One of the most disturbing stories to emerge during Israel’s recent incursion in Gaza was Israeli shelling of a UN school. This is how Reuters described it:
Israeli shelling killed more than 40 Palestinians on Tuesday at a U.N. school where civilians had taken shelter, medical officials said.
The BBC reported that
. . .at least 40 people were killed and 55 injured when Israeli artillery shells landed outside a United Nations-run school in Gaza, UN officials have said.
But though the BBC story placed the shell outside the school, UN officials have now set the record straight. As Haaretz reports, Maxwell Gaylord, the UN humanitarian coordinator in Jerusalem, clarified that the IDF mortar shells fell in the street near the compound, and not on the compound itself.
UNRWA said that the source of the mistaken story had originated “with a separate branch of the United Nations.” Unfortunately, this branch seems to have pretty good access to the UN Secretary-General’s office, because on 6 January 2009 Ban Ki-Moon himself spoke out against Israel’s “totally unacceptable” attacks against what the UN’s own News Centre called “three clearly-marked United Nations schools, where civilians were seeking refuge from the ongoing conflict in Gaza”.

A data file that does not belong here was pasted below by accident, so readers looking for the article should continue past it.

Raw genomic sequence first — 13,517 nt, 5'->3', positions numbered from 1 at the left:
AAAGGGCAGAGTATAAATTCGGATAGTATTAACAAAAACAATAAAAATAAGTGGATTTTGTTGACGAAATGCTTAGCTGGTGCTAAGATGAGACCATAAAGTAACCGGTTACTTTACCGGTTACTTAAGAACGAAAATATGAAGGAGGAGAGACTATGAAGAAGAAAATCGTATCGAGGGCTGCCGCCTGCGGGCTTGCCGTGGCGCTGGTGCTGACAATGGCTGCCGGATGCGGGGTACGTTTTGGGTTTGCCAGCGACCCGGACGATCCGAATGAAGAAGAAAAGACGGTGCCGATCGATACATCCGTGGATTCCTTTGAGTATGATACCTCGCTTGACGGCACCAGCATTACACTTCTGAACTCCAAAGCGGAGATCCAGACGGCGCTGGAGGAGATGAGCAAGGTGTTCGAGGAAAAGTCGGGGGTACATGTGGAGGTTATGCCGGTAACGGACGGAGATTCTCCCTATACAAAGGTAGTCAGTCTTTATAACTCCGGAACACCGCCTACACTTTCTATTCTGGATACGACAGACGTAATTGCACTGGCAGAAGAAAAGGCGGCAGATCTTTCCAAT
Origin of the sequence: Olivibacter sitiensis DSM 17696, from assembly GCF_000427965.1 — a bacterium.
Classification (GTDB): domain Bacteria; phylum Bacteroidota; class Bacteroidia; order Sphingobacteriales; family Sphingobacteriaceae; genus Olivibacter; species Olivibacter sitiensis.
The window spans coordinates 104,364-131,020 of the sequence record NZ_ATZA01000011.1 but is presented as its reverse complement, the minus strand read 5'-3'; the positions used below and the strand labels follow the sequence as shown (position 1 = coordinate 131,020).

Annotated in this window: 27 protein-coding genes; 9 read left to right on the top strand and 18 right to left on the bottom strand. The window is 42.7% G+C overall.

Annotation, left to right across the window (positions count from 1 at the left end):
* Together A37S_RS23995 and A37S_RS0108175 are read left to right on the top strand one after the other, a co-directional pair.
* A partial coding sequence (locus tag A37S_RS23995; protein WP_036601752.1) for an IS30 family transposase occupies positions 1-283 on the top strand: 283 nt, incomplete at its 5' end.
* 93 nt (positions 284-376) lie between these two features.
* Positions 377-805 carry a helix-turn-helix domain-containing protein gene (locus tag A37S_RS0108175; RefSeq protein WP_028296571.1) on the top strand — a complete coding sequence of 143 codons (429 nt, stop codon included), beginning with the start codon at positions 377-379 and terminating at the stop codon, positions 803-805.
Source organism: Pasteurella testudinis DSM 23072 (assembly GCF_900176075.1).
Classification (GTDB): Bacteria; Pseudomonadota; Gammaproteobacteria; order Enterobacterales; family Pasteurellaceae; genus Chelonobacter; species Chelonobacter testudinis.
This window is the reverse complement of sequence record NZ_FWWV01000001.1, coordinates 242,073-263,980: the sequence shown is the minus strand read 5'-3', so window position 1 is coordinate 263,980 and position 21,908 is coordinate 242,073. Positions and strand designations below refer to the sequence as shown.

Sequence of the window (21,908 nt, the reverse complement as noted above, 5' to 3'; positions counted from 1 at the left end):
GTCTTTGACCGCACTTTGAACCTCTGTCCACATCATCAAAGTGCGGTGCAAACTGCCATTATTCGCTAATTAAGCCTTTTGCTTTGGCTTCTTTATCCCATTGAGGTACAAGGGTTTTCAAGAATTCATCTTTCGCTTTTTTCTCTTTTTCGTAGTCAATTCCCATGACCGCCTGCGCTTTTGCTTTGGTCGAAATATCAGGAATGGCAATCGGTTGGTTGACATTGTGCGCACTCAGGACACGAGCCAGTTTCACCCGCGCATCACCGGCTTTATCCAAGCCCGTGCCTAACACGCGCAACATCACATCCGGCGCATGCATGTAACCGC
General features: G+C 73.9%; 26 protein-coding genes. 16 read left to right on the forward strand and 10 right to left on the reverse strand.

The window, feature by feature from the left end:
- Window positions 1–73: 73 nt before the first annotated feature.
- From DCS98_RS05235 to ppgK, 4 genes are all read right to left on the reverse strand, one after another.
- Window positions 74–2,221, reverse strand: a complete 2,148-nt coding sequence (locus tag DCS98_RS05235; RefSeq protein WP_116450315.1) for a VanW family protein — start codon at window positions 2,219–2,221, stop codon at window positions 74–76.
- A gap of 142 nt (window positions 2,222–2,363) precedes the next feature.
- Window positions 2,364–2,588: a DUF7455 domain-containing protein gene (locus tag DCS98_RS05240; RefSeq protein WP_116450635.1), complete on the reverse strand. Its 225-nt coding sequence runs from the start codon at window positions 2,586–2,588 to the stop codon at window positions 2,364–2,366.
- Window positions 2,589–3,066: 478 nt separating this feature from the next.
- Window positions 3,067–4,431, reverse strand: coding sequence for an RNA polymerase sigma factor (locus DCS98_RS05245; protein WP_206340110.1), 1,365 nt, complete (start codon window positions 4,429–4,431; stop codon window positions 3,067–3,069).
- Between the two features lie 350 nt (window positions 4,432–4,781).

Who knows what actually happened. The fog of war was deliberately made thicker by both the IDF and Hamas. It is clear many people, including civilians, died in Gaza. But the UN school story is beginning to look like the Jenin “massacre” story from 2002. Then the Palestinian news agency Wafa was reporting that Israel had committed the “massacre of the 21st century” in the Palestinian refugee camp in Jenin. “Medical sources” informed Wafa of “hundreds of martyrs.” Reports of the supposed Israeli atrocities in Jenin were spread by Palestinian sources on CNN and elsewhere.
But this turned out to be a lie. There was a battle in Jenin. But the “hundreds” of martyrs were an invention. The death toll was 56 Palestinians, the majority of them combatants, and 23 Israeli soldiers. By then, however, the story had served its purpose, much the same as the UN school story did.
In war, information is a weapon. But not one usually used by the UN.